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Roy v. City of Monroe

United States District Court, W.D. Louisiana, Monroe Division

October 19, 2017

CLARENCE DEAN ROY
v.
CITY OF MONROE AND JAMES BOOTH

          KAREN L. HAYES, MAG. JUDGE.

          RULING

          ROBERT G. JAMES, UNITED STATES DISTRICT JUDGE.

         This is a civil rights action filed by Plaintiff Clarence Dean Roy (“Roy”) against Defendants City of Monroe (“the City”) and James Booth (“Booth”). Pending before the Court is a Motion for Summary Judgment [Doc. No. 23] filed by Defendants. For the following reasons, the Motion for Summary Judgment is GRANTED IN PART and DENIED IN PART.

         I. FACTS AND PROCEDURAL HISTORY

         Roy is a minister who often preaches with his followers near the intersection of Pine and Third Streets in Monroe, Louisiana. The Corner Bar, which is at that location and in close proximity to several other bars, is known as a gathering spot for homosexuals. Roy and his followers believe that homosexuality is a sin. [Doc. No. 23-3, Exh. 3, Roy Depo., p. 22, ll. 1-6]. They preach against homosexuality, as well as drinking alcohol, and other topics. Id. at ll. 13-14. On multiple occasions, the Monroe Police Department has been called to the area because of a situation involving Roy and his followers, both because of their statements and actions toward patrons and actions taken by others against Roy and his followers. City police officers receive training on First Amendment rights as part of their law enforcement training and are aware that people may peacefully protest as long as they are not blocking streets or public passages. [Doc. No. 23-3, Exh. 9, Jared Desadier Depo., p. 19, ll. 14-25, p. 20, l. 1; Exh. 11, Mark Johnson Depo., p. 45, ll. 10-17].

         On July 17, 2015, Roy and his followers were at the same intersection. At some point, Roy asked one of his followers to call the police because someone was “putting her hands all over” another follower. [Doc. No. 23-3, Exh. 3, Roy Depo., p. 15, ll. 16-23].

         The police arrived on the scene. During the time that they were investigating the incident, another person in the area, Jessica Falcon (“Falcon”), was watching the commotion while her friend, Brooke Wood (“Wood”), was talking to a police officer. Falcon then crossed the street to her parked car to retrieve something from the front passenger seat. Falcon and Wood have testified that Roy followed after Falcon hurriedly, and Falcon testified that he began calling her names like “little lesbo” and telling her that she was “going to hell, ” and her father was “the devil.” [Doc. No. 23-3, Exh. 5, Falcon Depo., pp. 19-23; Exh. 6, Wood Depo., p. 20, ll. 21]. Falcon further testified that Roy was within a couple of feet of her car when she reached it and that she was scared by his words and the manner in which he said them. She grabbed the items she needed and hurriedly returned across the street where Wood observed her to be crying and visibly shaken up. During this time, Wood had asked the officer with whom she had been talking if they could do anything about Roy's and his followers' actions and was told she would have to file a complaint. When Falcon returned, Wood told her what the officer said, and Falcon made a complaint to Sergeant James Booth, one of the supervisors on scene. She identified the person about whom she complained as wearing an orange jump suit and then pointed out Roy.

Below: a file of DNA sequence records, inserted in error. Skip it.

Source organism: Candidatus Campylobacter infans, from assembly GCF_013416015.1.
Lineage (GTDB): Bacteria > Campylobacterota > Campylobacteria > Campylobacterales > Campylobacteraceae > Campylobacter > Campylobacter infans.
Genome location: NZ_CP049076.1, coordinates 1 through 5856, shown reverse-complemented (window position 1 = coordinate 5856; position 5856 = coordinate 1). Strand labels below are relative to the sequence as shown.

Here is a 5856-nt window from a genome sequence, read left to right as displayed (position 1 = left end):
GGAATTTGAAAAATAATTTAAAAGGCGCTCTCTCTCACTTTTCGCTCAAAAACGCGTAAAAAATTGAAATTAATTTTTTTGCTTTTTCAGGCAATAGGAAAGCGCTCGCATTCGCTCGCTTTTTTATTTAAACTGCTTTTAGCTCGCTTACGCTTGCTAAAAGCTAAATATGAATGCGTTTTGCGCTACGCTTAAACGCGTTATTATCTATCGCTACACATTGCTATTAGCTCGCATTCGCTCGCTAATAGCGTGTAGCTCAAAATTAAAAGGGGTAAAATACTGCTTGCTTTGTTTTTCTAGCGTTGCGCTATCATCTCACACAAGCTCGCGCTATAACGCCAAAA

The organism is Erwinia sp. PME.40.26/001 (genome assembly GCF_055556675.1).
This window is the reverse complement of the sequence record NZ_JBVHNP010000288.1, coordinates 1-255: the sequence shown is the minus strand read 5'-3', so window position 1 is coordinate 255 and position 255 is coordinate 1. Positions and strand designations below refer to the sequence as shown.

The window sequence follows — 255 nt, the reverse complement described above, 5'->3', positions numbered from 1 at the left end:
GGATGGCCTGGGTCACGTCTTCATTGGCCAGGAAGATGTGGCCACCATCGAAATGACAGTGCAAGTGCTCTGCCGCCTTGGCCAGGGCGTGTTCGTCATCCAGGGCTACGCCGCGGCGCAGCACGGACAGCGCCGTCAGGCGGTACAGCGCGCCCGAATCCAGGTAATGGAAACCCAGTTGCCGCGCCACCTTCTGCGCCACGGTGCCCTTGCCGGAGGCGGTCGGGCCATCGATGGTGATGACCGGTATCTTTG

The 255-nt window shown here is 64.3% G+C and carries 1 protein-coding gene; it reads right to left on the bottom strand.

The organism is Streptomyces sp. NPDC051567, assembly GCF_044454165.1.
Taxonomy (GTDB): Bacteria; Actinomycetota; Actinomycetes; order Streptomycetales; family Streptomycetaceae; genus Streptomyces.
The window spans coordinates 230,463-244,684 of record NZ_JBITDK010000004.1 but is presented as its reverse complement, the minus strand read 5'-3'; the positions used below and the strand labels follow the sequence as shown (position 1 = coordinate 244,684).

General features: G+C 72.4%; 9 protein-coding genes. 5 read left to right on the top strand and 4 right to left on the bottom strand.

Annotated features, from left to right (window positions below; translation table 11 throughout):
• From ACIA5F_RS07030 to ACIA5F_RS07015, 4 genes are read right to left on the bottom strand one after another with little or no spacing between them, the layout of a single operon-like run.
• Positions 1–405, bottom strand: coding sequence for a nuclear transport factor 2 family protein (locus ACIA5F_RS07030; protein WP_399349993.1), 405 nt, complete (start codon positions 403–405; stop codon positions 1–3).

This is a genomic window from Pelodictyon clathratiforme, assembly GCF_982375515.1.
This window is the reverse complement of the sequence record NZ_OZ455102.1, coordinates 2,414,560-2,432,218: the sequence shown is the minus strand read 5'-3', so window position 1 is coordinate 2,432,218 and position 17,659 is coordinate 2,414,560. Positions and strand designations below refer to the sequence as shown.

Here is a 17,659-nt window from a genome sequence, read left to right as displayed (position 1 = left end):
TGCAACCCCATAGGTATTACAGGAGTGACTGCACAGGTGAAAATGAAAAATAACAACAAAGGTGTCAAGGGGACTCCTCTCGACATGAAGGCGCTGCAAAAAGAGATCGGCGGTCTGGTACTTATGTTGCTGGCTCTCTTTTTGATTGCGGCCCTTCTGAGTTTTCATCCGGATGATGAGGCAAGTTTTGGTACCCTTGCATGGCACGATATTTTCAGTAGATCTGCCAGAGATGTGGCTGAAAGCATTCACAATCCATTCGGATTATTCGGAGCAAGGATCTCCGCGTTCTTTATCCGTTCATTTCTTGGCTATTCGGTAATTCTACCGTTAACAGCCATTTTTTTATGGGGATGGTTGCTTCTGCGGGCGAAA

Roy denies that he took the actions or made the statements attributed to him.

         Sergeant Booth issued a summons to Roy for Disturbing the Peace. [Doc. No. 23-3, Exh. 2]. The relevant City ordinance, Sec. 12-153, provides as follows:

(a) It shall be unlawful to commit an act of disturbing the peace.
(b) Disturbing the peace is the doing of any of the following in such a manner as would foreseeably disturb or alarm the public, or create any dangerous or violent conditions:
(1) Engaging in a fistic encounter; or
(2) Using profane or threatening language or making obscene remarks, gestures, or indecent proposals to or toward another which in the manner uttered has a tendency to incite an ordinary addressee to violent retaliatory action and a breach of the peace; or
(3) Appearing in an intoxicated condition; or
(4) Engaging in any act in a violent and tumultuous manner by any three (3) or more persons; or
(5) Holding of an unlawful assembly; or
(6) Interruption of any lawful assembly of people.
Disturbing the peace shall also include the commission of any act other than that permitted as an exercise of free speech or free assembly guaranteed by the constitutions of the United States and the State of Louisiana, in such a manner as to disturb or alarm the public, or make such a disturbance imminent, or to provoke another or other to retaliatory action or violence. (Code 1958, § 10-27; Ord. No. 7087, 9-11-79).

         Sergeant Booth's probable cause narrative stated:

On 7-17-2015 at approx 2247 hours I Sgt. Booth, was in the 500 Blk of North 3rd Street dealing with a distance. There was [sic] group of people outside Club Neat and the Connor [sic] Bar preaching at the customers. While there I was approached by Jessica N. Falcon. Jessica stated while she was crossing the street from Club neat to The Connor Bar a whi[t]e male wearing an orange jump suite [sic] car[rying] a large wooden cross Followed [sic] her across the street. Jessica stated the man called her a homosexual and because of this she was going to hell. Jessica also stated the man told her that her father was the devil. Jessica stated this offended her and it scared her the way he was following her across the street. Jessica pointed out the suspect to me. The suspected was id[ed] as Clarence D. Roy. Roy told me he was not protesting but preaching. Roy was issued a summon (27563) for disturbing the peace.